Bruce Edwards: Okay, so the report also looks at how geopolitical tensions and an increasingly fragmented world are, are posing additional risks to the financial system. What are the concerns there?
Fabio Natalucci: So the report points to a number of downside risks to the global economy. And those risks remain elevated. Apart from stress, financial stress, there are other possible sources of macroeconomic risk that could have macrofinancial implications. Escalation of war in Ukraine, sharp rebound of activity in China that pushes up energy prices again at a time when inflation is high. And then we look at rising geopolitical tensions that could result in financial fragmentation causing sudden reverse in cross border capital flows, particularly for emerging markets and exaggerate financial stability. Now, how do we look at this? I think the idea is that financial fragmentation induced by geopolitical tensions could have important implications for financial stability by affecting cross-border allocation of capital, international payment systems and asset prices. Essentially, if you look at geopolitical tensions, we run a little exercise and we show that one standard deviation increase in geopolitical tensions between investing and recipient country. That's more or less the diverging voting pattern, for example, between the US and China in the United Nations in 2016, that could reduce bilateral cross-border portfolio bank allocation of about 15%. That's not a small number. It could also cause a sudden reversal of cross-border capital flows and this effect would be more pronounced for emerging markets and European economies. How that links to financial stability, this is because that sort of shock could in fact increase bank's funding costs, reducing profitability, lowering the provision of credit to the private sector. And again, this is likely to be larger, particularly for banks that have lower capitalization. And so finally there is also more long-term impact because if you have greater financial fragmentation related to geopolitical tension in the long-term, the benefits from reducing international risk diversification opportunities could actually have an impact on growth.
Bruce Edwards: So how do you see this playing out in the coming months? I mean, do you think that the dust will settle or is this just a taste of what's the come?
Fabio Natalucci: I think it's the fundamental question now that's confronting both market participants and policymakers. It's whether this recent events are a harbinger of more financial systemic risk to come down the road, testing the results of the global financial system. Sort of like a canary in the coal mine. Or just the isolated manifestation of challenges, almost like the natural manifestation of challenges from tighter monitoring of financial conditions after more than 10 years of low rates and volatility. Now to be clear, there is little doubt that regulatory changes that have been implemented since the global financial crisis, particularly for the largest banks, have made the financial system generally more resilient. But there are still concerns about vulnerabilities that may be hidden I mentioned some of those. And in fact, investors appear to be looking for stress problems, for fragilities, including links as we discussed between the banking sector and the non-bank financial intermediation sector that may have been underestimated or missed. Now, the issues that exposure losses can be masked for a while because of accounting rules that we have seen for the banks in California, regulatory treatment, other factors that maybe requires some assets to be valued not on market value or because are hidden in some corner of the financial system that are more opaque or less visible. But those exposure and losses do not disappear. Losses related to those exposures need to be allocated somewhere in the financial system. And so complacency in addressing them tends to be an amplifier of market stress once they get realized. If I may, one sector that we are looking at, particularly that it's a little bit at the crossroads between the banking and non-bank financial sector, is the commercial real estate market. This has been covered in previous Global Financial Stability Reports. I think you and I also have discussed that. And that sector is under pressure from a combination of factors. One is a worsening of fundamentals. So structural issues post-pandemic shifts in office and real estate demand, but also from tighter funding costs as a result of the financial stress. For example, in the US banks with more than 250 billion account for about three-quarters of commercial real estate bank lending. So a deterioration of asset quality would have significant repercussions for those banks. And then in addition, NBFI play an important role both in terms of real estate investment trust rates as well as the commercial market bank securities, which has a broad set of investors in the sector. So that stress in the sector would have broad implications for financial stability and economic growth.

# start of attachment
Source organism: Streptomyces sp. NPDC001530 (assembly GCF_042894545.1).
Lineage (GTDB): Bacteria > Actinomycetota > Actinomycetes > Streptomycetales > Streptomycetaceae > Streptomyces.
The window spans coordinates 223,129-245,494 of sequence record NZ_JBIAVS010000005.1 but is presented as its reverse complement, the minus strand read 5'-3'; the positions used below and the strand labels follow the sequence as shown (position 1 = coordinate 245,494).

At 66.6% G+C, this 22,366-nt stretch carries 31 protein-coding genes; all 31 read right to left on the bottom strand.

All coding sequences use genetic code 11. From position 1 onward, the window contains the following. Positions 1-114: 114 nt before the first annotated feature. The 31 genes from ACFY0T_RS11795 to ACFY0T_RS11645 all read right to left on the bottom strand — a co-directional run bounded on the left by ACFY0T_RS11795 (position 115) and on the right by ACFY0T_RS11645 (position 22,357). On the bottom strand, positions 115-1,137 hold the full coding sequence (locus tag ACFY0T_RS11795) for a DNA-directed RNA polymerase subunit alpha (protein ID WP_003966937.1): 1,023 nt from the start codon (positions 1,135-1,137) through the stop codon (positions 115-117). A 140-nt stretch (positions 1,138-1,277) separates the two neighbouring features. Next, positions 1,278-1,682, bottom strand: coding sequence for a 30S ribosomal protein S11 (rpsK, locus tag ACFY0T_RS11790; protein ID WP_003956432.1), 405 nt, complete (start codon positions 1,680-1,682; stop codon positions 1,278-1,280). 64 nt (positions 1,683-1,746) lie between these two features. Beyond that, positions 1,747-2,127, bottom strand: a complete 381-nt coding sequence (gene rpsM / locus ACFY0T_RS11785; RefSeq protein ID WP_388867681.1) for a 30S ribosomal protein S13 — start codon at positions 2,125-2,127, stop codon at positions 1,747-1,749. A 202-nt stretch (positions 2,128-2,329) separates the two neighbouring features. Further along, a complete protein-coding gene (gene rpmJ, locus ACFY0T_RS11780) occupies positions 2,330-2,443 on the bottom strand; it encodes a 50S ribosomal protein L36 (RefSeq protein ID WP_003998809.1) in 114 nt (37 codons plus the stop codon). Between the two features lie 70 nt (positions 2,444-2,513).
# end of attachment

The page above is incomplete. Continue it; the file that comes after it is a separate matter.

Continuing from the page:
Bruce Edwards: Well, no lack for risks in this Global Financial Stability Report. Fabio Natalucci is the head of that report, that comes out twice a year. Always a pleasure. Fabio, thank you.
Fabio Natalucci: Thank you very much.
Bruce Edwards: Fabio Natalucci is Deputy Director in the Monetary and Capital Markets Department. Look for the latest Global Financial Stability Report at IMF.org/GFSR. And look for other IMF podcasts wherever you listen. You can also follow us on Twitter @IMF_podcast. I'm Bruce Edwards. Thanks for listening.
International Monetary Fund
Bruce Edwards produces the IMF podcast program. He's an award-winning audio producer and journalist who's covered armed conflicts, social unrest, and natural disasters from all corners of the world. He believes economists have an important role in solving the world's problems and aspires to showcase their research in every IMF podcast.
Rhoda Metcalfe is an independent journalist and audio producer. Her reporting on the armed conflict in Colombia in the late 90s, as well as her work in Egypt, Turkey and South Africa has won several awards. She now produces podcasts and radio features from Washington DC and is a regular contributor to the IMF Podcast program.